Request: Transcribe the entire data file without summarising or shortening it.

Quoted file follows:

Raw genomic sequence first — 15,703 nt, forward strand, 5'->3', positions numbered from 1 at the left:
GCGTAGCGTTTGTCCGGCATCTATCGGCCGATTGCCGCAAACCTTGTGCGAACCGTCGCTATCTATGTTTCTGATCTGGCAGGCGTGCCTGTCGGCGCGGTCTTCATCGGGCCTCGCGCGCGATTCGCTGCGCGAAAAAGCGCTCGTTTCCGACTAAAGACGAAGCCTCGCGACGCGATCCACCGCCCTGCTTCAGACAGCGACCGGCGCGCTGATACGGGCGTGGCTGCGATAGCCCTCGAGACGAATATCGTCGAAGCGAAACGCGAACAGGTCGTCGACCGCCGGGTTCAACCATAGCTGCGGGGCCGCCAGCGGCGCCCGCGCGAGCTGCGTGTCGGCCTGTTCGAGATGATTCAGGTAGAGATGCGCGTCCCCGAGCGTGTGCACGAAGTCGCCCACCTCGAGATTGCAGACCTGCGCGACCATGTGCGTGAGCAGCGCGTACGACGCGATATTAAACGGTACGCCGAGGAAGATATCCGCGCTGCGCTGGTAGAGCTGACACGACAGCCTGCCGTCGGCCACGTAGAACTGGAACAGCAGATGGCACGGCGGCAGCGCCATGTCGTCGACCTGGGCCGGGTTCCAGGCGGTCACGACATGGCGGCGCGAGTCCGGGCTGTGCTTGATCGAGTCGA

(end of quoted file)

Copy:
Raw genomic sequence first — 15,703 nt, forward strand, 5'->3', positions numbered from 1 at the left:
GCGTAGCGTTTGTCCGGCATCTATCGGCCGATTGCCGCAAACCTTGTGCGAACCGTCGCTATCTATGTTTCTGATCTGGCAGGCGTGCCTGTCGGCGCGGTCTTCATCGGGCCTCGCGCGCGATTCGCTGCGCGAAAAAGCGCTCGTTTCCGACTAAAGACGAAGCCTCGCGACGCGATCCACCGCCCTGCTTCAGACAGCGACCGGCGCGCTGATACGGGCGTGGCTGCGATAGCCCTCGAGACGAATATCGTCGAAGCGAAACGCGAACAGGTCGTCGACCGCCGGGTTCAACCATAGCTGCGGGGCCGCCAGCGGCGCCCGCGCGAGCTGCGTGTCGGCCTGTTCGAGATGATTCAGGTAGAGATGCGCGTCCCCGAGCGTGTGCACGAAGTCGCCCACCTCGAGATTGCAGACCTGCGCGACCATGTGCGTGAGCAGCGCGTACGACGCGATATTAAACGGTACGCCGAGGAAGATATCCGCGCTGCGCTGGTAGAGCTGACACGACAGCCTGCCGTCGGCCACGTAGAACTGGAACAGCAGATGGCACGGCGGCAGCGCCATGTCGTCGACCTGGGCCGGGTTCCAGGCGGTCACGACATGGCGGCGCGAGTCCGGGCTGTGCTTGATCGAGTCGA